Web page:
One article we came across, Application of Diluted Chlorine Dioxide to Radish and Lettuce Nurseries Insignificantly Reduced Plant Development (Angel Carrillo, M.Esther Puente, AND Yoav Bashan, Ecotoxicology and Environmental Safety, pp 35, 57ŗ66, 1996.), described an experiment that actually suggested the conclusion that some diluted toxic substances have little or no effect on plants, which is the opposite of our proposal.

Our research relates to the important issue of pollution«s effect on the ecology of our world. By finding out if plants are vulnerable to a common form of pollution, we hope to emphasize the importance of caring for our environment, and the importance of properly dealing with hazardous materials.

Materials and Methods

The following are materials we will use: Styrofoam beverage cups, soil, seeds, Ajax lemon liquid dish soap, ammonia glass cleaner, and water. The experiment will be conducted in the greenhouse adjacent to Boyd Hall.

We decided that it would be best to grow the plants from seeds. We will purchase a large quantity of seeds, and distribute them among 80 Styrofoam cups. 20 of these cups will contain the control group of plants, which will receive 20 ml of ordinary water. 30 total will receive 20 ml of a solution containing water and dish soap. For 15 of these, the solution will be .5 ml of dish soap and 19.5 ml of water. The other 15 will receive 1 ml of dish soap and 19 ml of water. The remaining 30 cups will receive 20 ml of a solution containing water and glass cleaner. For 15 of these, the solution will be .5 ml of glass cleaner and 19.5 ml of water. The other 15 will receive 1 ml of glass cleaner and 19 ml of water.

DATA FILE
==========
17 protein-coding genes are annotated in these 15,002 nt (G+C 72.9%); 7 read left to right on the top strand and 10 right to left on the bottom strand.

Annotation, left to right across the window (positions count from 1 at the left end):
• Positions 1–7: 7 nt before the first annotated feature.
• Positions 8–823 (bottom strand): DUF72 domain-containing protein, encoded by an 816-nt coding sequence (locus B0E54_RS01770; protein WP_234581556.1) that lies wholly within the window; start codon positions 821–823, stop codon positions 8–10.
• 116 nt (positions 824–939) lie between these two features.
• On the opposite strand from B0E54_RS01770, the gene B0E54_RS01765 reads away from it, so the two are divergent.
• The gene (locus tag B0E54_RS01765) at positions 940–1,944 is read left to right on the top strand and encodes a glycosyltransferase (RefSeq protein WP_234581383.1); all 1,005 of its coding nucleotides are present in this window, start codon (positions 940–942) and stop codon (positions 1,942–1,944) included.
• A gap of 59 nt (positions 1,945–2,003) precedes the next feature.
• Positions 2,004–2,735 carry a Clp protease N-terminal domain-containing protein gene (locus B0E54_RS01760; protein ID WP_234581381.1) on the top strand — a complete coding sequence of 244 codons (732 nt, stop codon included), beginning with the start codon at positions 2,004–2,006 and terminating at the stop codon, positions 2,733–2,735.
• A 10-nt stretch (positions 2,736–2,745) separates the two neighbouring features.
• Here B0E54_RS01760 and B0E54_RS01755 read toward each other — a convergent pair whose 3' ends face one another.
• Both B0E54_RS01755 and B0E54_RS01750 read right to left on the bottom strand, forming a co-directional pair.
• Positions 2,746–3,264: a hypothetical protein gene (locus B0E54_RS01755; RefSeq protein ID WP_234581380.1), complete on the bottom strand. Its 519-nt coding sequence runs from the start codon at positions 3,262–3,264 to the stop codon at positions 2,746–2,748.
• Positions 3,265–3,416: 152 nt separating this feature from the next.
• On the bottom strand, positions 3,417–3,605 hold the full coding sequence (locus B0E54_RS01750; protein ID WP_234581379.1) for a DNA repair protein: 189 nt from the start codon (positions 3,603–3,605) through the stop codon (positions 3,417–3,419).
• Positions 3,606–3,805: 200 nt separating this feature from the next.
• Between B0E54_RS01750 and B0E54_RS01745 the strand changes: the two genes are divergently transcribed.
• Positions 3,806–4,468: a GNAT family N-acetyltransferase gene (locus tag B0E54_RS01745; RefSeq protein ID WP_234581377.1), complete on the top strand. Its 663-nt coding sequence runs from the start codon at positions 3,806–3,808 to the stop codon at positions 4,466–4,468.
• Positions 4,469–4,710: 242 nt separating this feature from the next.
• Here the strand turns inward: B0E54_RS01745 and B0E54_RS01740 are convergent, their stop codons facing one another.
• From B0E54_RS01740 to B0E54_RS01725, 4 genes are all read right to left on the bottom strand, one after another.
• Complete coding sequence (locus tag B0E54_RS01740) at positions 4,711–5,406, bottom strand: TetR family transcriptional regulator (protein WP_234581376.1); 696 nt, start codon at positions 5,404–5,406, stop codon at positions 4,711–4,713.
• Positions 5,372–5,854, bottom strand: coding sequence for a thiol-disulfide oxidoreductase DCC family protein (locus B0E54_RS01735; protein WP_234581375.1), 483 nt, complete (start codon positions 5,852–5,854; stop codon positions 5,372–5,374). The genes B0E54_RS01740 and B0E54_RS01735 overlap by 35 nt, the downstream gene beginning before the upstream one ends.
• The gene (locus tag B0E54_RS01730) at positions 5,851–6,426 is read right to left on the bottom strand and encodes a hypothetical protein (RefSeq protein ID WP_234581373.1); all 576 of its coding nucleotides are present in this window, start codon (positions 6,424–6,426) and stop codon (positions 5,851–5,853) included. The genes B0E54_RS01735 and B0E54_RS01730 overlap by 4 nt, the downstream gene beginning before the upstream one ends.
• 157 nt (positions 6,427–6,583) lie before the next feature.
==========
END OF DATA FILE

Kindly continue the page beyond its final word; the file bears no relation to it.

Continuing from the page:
The plants will be watered three times a week, on Monday, Wednesday, and Friday afternoons. Watering will begin when the seeds to sprout from the soil. We plan on running this experiment beginning the week of 10-3, and through 12-2. We will collect data about the development of the plants each time we water them. For each of the substances the plants recieve we will record the number of plants, the color of the plants, and the length of the leaves on the plants. The data will be placed on a data sheet, and we will compare the data from session to session, to see if any patterns emerge relative to the substances and the dosages given. We feel that we can get an accurate reading of how the plants were developmentally effected in this time span.

Our experimental design was orginally fairly different from its present state, and it has been modified significantly to make it more realistic and statistically sound. Originally, we were only going to do about 20 groups of plants, instead of 80.

We will include the class by having them discuss the possible effects that harmful chemicals in these household cleaners could have on the plants. We will also bring them out to the greenhouse to show them our plants, which would be unlabeled. The class will examine the plants, looking for the same specifications as we do, including number, size, and color. Then the class will have to guess which plants have been watered with what.

Application of Diluted Chlorine Dioxide to Radish and Lettuce Nurseries Insignificantly Reduced Plant Development
(Angel Carrillo, M.Esther Puente, AND Yoav Bashan, Ecotoxicology and Environmental Safety, pp 35, 57ŗ66, 1996.)